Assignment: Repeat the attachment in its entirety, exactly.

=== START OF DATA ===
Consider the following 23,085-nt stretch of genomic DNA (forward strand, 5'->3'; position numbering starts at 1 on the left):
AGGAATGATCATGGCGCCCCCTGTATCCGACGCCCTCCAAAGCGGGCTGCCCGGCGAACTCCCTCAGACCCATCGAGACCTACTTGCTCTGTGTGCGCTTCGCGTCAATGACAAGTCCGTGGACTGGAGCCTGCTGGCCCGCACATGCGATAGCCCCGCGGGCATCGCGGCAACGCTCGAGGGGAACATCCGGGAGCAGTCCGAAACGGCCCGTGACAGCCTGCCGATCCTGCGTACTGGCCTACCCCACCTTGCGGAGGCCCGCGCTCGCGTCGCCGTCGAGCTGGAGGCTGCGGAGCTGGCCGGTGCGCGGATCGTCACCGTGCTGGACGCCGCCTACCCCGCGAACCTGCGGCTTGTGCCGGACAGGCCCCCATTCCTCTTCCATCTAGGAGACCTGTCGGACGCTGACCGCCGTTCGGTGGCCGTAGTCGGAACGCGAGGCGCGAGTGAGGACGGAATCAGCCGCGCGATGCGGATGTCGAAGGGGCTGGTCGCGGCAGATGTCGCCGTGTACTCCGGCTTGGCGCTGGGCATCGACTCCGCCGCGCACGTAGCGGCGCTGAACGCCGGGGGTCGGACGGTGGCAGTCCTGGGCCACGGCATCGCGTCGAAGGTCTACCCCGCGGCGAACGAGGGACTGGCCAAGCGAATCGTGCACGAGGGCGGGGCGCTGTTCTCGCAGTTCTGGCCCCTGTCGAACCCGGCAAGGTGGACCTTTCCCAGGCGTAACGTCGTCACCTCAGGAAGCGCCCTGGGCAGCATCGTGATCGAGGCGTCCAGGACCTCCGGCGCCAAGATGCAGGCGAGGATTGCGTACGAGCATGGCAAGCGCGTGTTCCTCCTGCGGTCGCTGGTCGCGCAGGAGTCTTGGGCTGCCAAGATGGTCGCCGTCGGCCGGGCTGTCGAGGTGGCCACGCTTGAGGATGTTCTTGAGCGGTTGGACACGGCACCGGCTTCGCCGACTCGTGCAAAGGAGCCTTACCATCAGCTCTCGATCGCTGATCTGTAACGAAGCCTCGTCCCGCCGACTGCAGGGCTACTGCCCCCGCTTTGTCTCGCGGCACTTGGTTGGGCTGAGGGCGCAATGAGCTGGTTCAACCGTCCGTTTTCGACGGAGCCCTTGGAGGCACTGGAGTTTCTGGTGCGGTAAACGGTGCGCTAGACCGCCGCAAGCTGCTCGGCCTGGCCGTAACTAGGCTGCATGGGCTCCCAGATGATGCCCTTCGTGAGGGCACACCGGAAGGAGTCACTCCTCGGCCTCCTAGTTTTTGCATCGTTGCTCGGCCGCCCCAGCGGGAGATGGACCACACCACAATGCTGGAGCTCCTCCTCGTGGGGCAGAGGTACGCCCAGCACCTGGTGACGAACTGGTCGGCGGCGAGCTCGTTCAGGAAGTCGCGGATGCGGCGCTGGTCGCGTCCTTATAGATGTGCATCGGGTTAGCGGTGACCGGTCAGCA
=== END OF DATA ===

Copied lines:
Consider the following 23,085-nt stretch of genomic DNA (forward strand, 5'->3'; position numbering starts at 1 on the left):
AGGAATGATCATGGCGCCCCCTGTATCCGACGCCCTCCAAAGCGGGCTGCCCGGCGAACTCCCTCAGACCCATCGAGACCTACTTGCTCTGTGTGCGCTTCGCGTCAATGACAAGTCCGTGGACTGGAGCCTGCTGGCCCGCACATGCGATAGCCCCGCGGGCATCGCGGCAACGCTCGAGGGGAACATCCGGGAGCAGTCCGAAACGGCCCGTGACAGCCTGCCGATCCTGCGTACTGGCCTACCCCACCTTGCGGAGGCCCGCGCTCGCGTCGCCGTCGAGCTGGAGGCTGCGGAGCTGGCCGGTGCGCGGATCGTCACCGTGCTGGACGCCGCCTACCCCGCGAACCTGCGGCTTGTGCCGGACAGGCCCCCATTCCTCTTCCATCTAGGAGACCTGTCGGACGCTGACCGCCGTTCGGTGGCCGTAGTCGGAACGCGAGGCGCGAGTGAGGACGGAATCAGCCGCGCGATGCGGATGTCGAAGGGGCTGGTCGCGGCAGATGTCGCCGTGTACTCCGGCTTGGCGCTGGGCATCGACTCCGCCGCGCACGTAGCGGCGCTGAACGCCGGGGGTCGGACGGTGGCAGTCCTGGGCCACGGCATCGCGTCGAAGGTCTACCCCGCGGCGAACGAGGGACTGGCCAAGCGAATCGTGCACGAGGGCGGGGCGCTGTTCTCGCAGTTCTGGCCCCTGTCGAACCCGGCAAGGTGGACCTTTCCCAGGCGTAACGTCGTCACCTCAGGAAGCGCCCTGGGCAGCATCGTGATCGAGGCGTCCAGGACCTCCGGCGCCAAGATGCAGGCGAGGATTGCGTACGAGCATGGCAAGCGCGTGTTCCTCCTGCGGTCGCTGGTCGCGCAGGAGTCTTGGGCTGCCAAGATGGTCGCCGTCGGCCGGGCTGTCGAGGTGGCCACGCTTGAGGATGTTCTTGAGCGGTTGGACACGGCACCGGCTTCGCCGACTCGTGCAAAGGAGCCTTACCATCAGCTCTCGATCGCTGATCTGTAACGAAGCCTCGTCCCGCCGACTGCAGGGCTACTGCCCCCGCTTTGTCTCGCGGCACTTGGTTGGGCTGAGGGCGCAATGAGCTGGTTCAACCGTCCGTTTTCGACGGAGCCCTTGGAGGCACTGGAGTTTCTGGTGCGGTAAACGGTGCGCTAGACCGCCGCAAGCTGCTCGGCCTGGCCGTAACTAGGCTGCATGGGCTCCCAGATGATGCCCTTCGTGAGGGCACACCGGAAGGAGTCACTCCTCGGCCTCCTAGTTTTTGCATCGTTGCTCGGCCGCCCCAGCGGGAGATGGACCACACCACAATGCTGGAGCTCCTCCTCGTGGGGCAGAGGTACGCCCAGCACCTGGTGACGAACTGGTCGGCGGCGAGCTCGTTCAGGAAGTCGCGGATGCGGCGCTGGTCGCGTCCTTATAGATGTGCATCGGGTTAGCGGTGACCGGTCAGCA